What’s an English professor to do when she’s at home with a new baby?

After changing diapers and endless burping, Joy Davis Ripley needed a distraction and she found it in a camera.

Two years down the road, the result is a line of clothing printed with photographic images that is both art and fashion.

“I was looking for a way to distract myself so I started picking up a camera we had laying around. There are a ton of fantastic photographers here in Winona,” she said, but she didn’t count herself among their number. “I was a professor of English. I don’t have any degrees in photography or design or something like that. But because I don’t have any of that experience, maybe it’s allowed me to be freer in my thinking and allowed me to come up with this idea. I am someone who likes to think outside the box.”

The process she uses — sublimation printing — is so technologically advanced that she had to send her images to Montreal to get them printed.

Though the work is done out of the country, it is done in North America and that pleases Davis Ripley.

“I feel that so many of the products we consume are from overseas, China, India or Indonesia. From when I first get an idea, to the finished product, the whole process is done right here in North America.”

And it all begins with that camera. Davis Ripley will photograph a snail, a broken windshield or anything else that interests her, and that’s what she uses to create her clothing line.

Joy Davis Ripley dress

“I had no idea that this design would result when I decided, one winter afternoon, to explore a nearby junkyard and see if anything caught my eye,” said Joy Davis Ripley. “Near some railroad tracks sat a broken-down bulldozer with a shattered windshield. I climbed up into the cab and took a few photos through the shattered windshield. What you’re looking at on this dress is part of my view through the shattered windshield, with some snow and bluffs in the background.”

“I do drag my kids along with me much of the time. Sometimes we’ll be in the backyard and they’ll be playing and I’ll see if anything catches my eye. Other times I may take them for a drive. It’s not structured. It’s almost happenstance.”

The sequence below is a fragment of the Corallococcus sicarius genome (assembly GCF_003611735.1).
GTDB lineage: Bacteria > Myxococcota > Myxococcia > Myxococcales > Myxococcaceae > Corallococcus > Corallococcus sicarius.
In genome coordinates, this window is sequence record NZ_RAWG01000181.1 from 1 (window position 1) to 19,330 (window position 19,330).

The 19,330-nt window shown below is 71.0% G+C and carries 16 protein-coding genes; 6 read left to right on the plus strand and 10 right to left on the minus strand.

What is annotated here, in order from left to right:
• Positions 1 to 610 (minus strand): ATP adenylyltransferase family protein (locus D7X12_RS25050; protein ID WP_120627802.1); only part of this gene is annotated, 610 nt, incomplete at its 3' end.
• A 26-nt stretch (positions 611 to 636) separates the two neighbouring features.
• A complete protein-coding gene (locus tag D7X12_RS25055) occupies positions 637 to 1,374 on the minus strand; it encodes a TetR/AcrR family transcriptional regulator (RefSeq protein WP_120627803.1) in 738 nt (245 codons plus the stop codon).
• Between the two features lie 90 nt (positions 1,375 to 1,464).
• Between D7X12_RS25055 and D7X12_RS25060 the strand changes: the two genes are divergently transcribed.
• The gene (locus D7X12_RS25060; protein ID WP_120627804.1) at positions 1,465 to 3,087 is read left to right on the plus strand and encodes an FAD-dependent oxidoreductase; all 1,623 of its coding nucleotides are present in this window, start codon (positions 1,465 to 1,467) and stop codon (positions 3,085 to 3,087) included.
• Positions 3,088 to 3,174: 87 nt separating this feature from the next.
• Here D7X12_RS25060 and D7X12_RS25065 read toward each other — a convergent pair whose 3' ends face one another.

What Davis Ripley does is ideally suited to the Driftless Maker’s Exchange, said Barbara Kooiman, a member and organizer who makes and sells origami lights. They are looking for the unusual, Kooiman said, both in their own work and in the work of others they invite to join the exchange.

“Several years ago I was in a shop in Westby where a woman had a string of origami lights in her front window. I wanted to buy them,”


These origami lights were made by Barbara Kooiman of Blue Hippo.

Kooiman said. “She said they weren’t for sale, but she had origami paper to sell, and she would teach me how to do the fold, and make them. Better yet! So, she taught me, and I went on to make several sets for friends and family. I went kind of wild buying more origami paper, and then got to the point where I needed to start selling them to recoup my investment. “

To make the finished “balloon,” Kooiman makes 17 folds in a 6 x 6 inch sheet of paper.

“I pick color and pattern schemes, and I typically do 20-light strings, because they are a manageable length. I had a set on top of a shelf in my living room for three years straight. They don’t get too hot, and the lights last for a long time. They are paper, so can’t be left outside.”

Opal Tulpo’s Kitchy-poo pillows shouldn’t be left outside, either, because they’re too cute and cuddly to get soggy.

“Camper pillows”

Opal Tuplo of Kitchy-poo made these camper pillows from upholstery samples.

“I’m a fiber artist, and one of the things I do is repurpose upholstery samples into pillows. I love working with the colors, and there are so many fun and funky fabrics out there nowadays.”

Tulpo said she likes showing her work in the exchange because the members “are cool to work with” and the Pearl Street Brewery has the right vibe for selling her goods.

“Double button scarf”

This double button scarf is one of the handmade items from Driftless Maker’s Exchange founder Jill Parker.

“The brewery is a fun place to be. I’ve never really hung out there and now I may start doing that!”


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